Tuesday, June 12, 2007


Holy Cow! It has been a YEAR since anyone in America has seen me? Please, dry your eyes, don’t whimper, as I have not been around to pester you all physically, just with my random updates J

I can hardly believe that a year has passed as it has been the most interesting year that I have ever experienced. Just recently, all the PCVs in Armenia welcomed the new group of volunteers. It was a uncanny feeling going back to Zvarnots Temple to welcome the newbies, as I, as well as others before me, had those same eerie, unusual, exciting, unpredictable feelings as you know that you are about to embark on a new journey, in a country far from what is known as home, communicating through hand signals as you don’t know the language, etc. All these thoughts can seem overwhelming, overbearing, and unconquerable. However, as any PCV would explain, no matter what country he/she is serving in, these characteristics are why he/she is serving his/her duty. Anyone thinking that joining and accepting the PC experience is an effortless journey is sadly mistaken. This experience pulls one out of the traditional comfort zone, and if the person is willing, the comfort zone expands gradually if one does not allow the differences to set him apart. And familiarizing oneself with those differences makes this journey one unforgettable time.

Recently, I was giving a toast a dinner in which celebrated the ending of our first summer youth environmental camp. Toasting is a traditional practice during meals that symbolizes an important event. At this event, all counselors and directors were gathered together, half American and half Armenian. Toasting normally has a specific order, but to summarize, the toasts are said in thankfulness, coming straight from the heart of the toastmaster. I did not think it was going to be my time to come, but then I was called on. I did not have time to gather my thoughts in English, so I just went with my heart and hoped my Armenian language would flow. That it did. I toasted to the friendship between two countries, the generous hearts of the Armenians who have accepted the PCVs with open arms and patiently listen to our language development. I toasted to the transformation of strangers to friends to a family relationship. It was not a different toast, but what was so remarkable is that I did not have to gather my thoughts in English, but I could convey and express from my heart in a language other than English. After this, I realized just how far all of us PCVs have come. We are able to express our thoughts, feelings, expressions, etc. when just a year ago we were struggling in saying simple things such as Hello, thank you, etc. It was an emotive moment for many reasons.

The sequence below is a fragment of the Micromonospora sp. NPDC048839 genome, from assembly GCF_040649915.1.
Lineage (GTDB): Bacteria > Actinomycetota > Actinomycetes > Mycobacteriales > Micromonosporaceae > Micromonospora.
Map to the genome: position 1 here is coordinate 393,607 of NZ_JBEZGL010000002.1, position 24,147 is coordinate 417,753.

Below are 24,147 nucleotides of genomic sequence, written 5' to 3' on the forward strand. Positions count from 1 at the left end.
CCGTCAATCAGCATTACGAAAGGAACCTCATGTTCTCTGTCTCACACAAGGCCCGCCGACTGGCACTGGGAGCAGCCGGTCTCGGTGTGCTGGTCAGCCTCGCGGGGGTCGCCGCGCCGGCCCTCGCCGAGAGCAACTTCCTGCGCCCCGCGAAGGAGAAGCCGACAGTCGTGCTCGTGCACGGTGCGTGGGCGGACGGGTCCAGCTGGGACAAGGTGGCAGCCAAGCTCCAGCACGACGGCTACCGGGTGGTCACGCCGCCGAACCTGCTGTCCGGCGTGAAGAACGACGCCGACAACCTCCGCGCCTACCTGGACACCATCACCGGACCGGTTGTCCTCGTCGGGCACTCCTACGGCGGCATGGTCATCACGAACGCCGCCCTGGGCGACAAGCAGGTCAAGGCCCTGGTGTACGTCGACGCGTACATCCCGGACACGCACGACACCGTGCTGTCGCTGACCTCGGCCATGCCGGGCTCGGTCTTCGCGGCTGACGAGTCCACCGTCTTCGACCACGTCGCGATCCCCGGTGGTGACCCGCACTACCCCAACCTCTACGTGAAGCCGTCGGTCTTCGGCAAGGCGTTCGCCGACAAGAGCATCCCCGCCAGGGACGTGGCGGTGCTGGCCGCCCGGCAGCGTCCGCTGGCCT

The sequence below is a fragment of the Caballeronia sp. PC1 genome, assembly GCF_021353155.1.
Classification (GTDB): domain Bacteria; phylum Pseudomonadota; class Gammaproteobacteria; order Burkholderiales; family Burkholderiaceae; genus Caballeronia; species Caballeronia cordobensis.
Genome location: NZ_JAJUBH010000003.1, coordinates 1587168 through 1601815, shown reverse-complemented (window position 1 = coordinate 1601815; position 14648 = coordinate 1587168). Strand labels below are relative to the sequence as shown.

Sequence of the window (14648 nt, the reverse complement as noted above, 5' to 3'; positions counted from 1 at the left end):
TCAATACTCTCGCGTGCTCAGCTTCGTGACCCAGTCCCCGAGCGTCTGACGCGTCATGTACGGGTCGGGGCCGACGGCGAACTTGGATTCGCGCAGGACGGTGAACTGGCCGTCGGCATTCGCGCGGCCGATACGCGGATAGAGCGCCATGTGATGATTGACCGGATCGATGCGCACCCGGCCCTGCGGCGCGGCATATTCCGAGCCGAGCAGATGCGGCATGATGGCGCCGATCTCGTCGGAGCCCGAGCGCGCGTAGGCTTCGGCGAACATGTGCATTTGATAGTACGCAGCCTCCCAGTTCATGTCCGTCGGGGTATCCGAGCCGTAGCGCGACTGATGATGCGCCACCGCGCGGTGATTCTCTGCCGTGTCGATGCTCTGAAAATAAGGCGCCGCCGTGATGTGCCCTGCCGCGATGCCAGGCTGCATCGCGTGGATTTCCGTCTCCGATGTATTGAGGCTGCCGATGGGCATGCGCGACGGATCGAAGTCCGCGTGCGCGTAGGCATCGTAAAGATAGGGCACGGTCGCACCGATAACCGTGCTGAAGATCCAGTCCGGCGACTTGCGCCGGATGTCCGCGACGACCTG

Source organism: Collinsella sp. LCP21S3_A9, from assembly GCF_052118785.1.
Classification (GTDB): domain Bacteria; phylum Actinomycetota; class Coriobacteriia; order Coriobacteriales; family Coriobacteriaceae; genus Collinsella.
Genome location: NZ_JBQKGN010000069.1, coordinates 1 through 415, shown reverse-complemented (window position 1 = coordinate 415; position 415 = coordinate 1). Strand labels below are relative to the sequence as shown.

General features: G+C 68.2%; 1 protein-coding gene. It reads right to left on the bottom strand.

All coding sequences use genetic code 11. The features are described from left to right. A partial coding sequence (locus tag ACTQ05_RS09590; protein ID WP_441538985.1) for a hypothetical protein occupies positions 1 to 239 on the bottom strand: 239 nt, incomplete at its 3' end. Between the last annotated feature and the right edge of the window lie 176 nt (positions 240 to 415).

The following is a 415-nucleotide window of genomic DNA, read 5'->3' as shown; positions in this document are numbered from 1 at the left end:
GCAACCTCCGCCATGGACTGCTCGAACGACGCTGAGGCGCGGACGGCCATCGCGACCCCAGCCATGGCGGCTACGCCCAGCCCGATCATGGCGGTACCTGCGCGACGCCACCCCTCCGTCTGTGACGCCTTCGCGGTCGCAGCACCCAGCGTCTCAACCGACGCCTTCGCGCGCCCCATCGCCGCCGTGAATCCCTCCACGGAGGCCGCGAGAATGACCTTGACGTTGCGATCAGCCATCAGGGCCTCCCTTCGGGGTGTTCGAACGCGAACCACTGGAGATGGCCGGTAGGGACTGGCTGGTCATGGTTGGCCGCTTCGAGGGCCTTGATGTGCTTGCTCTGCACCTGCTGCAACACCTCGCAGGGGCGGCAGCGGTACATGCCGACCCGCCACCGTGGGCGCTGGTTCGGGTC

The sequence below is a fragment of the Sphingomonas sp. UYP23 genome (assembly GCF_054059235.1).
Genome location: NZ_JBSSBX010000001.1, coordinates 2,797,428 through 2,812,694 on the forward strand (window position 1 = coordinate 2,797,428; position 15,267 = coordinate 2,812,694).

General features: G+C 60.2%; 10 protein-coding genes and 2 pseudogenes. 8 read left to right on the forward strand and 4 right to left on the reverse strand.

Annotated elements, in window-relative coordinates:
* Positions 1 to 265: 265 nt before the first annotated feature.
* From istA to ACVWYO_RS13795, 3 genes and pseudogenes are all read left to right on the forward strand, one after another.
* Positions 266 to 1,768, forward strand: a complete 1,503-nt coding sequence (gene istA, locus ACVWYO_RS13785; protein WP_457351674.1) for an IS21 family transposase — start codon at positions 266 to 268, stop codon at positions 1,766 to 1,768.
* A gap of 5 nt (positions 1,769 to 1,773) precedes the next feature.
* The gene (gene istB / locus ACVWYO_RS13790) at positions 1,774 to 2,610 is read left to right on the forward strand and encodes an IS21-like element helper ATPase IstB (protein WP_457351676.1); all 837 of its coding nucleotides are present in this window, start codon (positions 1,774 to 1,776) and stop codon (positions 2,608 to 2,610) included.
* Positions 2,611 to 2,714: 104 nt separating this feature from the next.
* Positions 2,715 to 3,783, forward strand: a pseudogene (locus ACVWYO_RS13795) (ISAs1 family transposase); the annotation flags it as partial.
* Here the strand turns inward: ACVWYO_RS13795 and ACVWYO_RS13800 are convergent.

On a more day-to-day update, Armenia post-Egypt was very busy. I was greeted back into the village with the children screaming...”Syda ekav, Syda ekav”, meaning Syd has come. It was a humbling moment, as I was kind of anxious to come back, after stuffing my face with things such as CHEETOS, Milkshakes, and just laying on the beach. But this welcome was inevitable that I have arrived somewhere; my home. Home is such a great feeling, and I was there.

School ended May 25th countrywide. It is ended with the 10th form students (there is not a 11th or 12th form), performing a four hour celebratory program, sang songs, and went wild. Frankly, it was nothing like that of the US. No diplomas were handed out, no scholarships were talked about, no gifts were exchanged, and no robes or hats were worn. It was just one big party with smiles all around. Now the 10th form students are preparing for their state exams, which are taken after the “last bell”.